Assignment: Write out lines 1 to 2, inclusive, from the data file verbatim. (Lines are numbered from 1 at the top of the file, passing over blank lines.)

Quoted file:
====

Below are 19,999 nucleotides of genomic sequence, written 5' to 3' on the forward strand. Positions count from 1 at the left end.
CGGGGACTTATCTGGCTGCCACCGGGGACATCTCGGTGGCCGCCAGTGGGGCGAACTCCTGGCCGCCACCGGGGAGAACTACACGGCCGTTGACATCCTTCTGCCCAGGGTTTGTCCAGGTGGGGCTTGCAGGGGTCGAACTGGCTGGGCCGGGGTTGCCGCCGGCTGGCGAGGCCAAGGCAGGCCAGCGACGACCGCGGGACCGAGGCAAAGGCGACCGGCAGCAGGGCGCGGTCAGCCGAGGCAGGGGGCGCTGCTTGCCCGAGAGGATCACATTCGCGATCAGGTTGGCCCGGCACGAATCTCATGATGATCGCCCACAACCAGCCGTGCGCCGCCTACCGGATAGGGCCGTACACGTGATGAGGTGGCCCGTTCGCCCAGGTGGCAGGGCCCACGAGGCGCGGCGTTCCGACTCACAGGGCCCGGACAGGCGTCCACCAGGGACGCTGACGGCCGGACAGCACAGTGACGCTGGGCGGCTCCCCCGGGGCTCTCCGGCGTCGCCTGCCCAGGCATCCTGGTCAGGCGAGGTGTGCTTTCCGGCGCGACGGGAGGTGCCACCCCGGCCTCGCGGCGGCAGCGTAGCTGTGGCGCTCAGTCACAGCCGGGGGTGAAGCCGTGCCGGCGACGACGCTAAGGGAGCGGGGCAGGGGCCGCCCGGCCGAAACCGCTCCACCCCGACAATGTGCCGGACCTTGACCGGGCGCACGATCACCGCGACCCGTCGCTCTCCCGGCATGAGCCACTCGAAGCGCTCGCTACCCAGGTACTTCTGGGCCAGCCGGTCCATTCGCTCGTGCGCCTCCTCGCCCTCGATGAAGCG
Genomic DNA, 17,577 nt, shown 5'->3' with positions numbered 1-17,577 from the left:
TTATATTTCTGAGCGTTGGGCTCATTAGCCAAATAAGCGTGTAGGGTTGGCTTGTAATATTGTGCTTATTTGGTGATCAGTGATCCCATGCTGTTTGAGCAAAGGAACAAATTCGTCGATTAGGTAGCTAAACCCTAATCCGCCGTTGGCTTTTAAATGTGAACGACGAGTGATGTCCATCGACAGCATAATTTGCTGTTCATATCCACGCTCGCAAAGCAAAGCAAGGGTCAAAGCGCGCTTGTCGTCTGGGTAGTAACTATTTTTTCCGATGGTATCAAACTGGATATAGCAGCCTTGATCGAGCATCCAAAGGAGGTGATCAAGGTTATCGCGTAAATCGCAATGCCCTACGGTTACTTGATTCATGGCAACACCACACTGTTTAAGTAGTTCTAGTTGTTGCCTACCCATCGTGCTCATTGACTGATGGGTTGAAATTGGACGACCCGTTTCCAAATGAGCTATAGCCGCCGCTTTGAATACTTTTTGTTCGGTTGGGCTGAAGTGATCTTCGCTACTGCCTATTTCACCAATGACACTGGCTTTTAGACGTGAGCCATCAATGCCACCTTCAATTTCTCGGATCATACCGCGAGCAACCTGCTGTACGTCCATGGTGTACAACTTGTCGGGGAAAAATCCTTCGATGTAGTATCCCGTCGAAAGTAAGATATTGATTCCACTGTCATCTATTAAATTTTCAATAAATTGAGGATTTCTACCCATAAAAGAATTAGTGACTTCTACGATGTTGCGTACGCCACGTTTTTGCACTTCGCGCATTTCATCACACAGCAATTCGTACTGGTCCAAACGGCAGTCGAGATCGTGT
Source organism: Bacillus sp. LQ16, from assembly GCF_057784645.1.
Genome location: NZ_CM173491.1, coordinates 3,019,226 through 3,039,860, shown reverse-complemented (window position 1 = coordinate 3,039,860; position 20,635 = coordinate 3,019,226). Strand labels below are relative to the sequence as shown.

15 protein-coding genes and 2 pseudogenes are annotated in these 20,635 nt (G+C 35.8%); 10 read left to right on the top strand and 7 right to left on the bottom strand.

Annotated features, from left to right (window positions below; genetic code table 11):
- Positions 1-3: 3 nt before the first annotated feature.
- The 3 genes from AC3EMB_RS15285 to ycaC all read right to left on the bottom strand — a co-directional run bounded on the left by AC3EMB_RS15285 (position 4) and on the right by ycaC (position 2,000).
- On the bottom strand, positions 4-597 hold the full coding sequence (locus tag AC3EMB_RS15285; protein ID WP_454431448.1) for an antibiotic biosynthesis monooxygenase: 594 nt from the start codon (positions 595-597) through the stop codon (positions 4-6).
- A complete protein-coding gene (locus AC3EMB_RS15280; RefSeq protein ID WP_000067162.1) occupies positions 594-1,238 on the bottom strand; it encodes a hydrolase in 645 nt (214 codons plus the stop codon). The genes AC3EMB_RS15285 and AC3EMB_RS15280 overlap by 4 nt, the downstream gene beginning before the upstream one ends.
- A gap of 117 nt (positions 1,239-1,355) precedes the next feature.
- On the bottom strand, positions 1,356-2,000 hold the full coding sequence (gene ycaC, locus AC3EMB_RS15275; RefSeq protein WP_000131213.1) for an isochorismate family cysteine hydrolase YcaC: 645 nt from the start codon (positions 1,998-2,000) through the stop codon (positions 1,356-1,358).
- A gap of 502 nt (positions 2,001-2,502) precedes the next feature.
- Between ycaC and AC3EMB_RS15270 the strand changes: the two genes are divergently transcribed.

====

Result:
Below are 19,999 nucleotides of genomic sequence, written 5' to 3' on the forward strand. Positions count from 1 at the left end.
CGGGGACTTATCTGGCTGCCACCGGGGACATCTCGGTGGCCGCCAGTGGGGCGAACTCCTGGCCGCCACCGGGGAGAACTACACGGCCGTTGACATCCTTCTGCCCAGGGTTTGTCCAGGTGGGGCTTGCAGGGGTCGAACTGGCTGGGCCGGGGTTGCCGCCGGCTGGCGAGGCCAAGGCAGGCCAGCGACGACCGCGGGACCGAGGCAAAGGCGACCGGCAGCAGGGCGCGGTCAGCCGAGGCAGGGGGCGCTGCTTGCCCGAGAGGATCACATTCGCGATCAGGTTGGCCCGGCACGAATCTCATGATGATCGCCCACAACCAGCCGTGCGCCGCCTACCGGATAGGGCCGTACACGTGATGAGGTGGCCCGTTCGCCCAGGTGGCAGGGCCCACGAGGCGCGGCGTTCCGACTCACAGGGCCCGGACAGGCGTCCACCAGGGACGCTGACGGCCGGACAGCACAGTGACGCTGGGCGGCTCCCCCGGGGCTCTCCGGCGTCGCCTGCCCAGGCATCCTGGTCAGGCGAGGTGTGCTTTCCGGCGCGACGGGAGGTGCCACCCCGGCCTCGCGGCGGCAGCGTAGCTGTGGCGCTCAGTCACAGCCGGGGGTGAAGCCGTGCCGGCGACGACGCTAAGGGAGCGGGGCAGGGGCCGCCCGGCCGAAACCGCTCCACCCCGACAATGTGCCGGACCTTGACCGGGCGCACGATCACCGCGACCCGTCGCTCTCCCGGCATGAGCCACTCGAAGCGCTCGCTACCCAGGTACTTCTGGGCCAGCCGGTCCATTCGCTCGTGCGCCTCCTCGCCCTCGATGAAGCG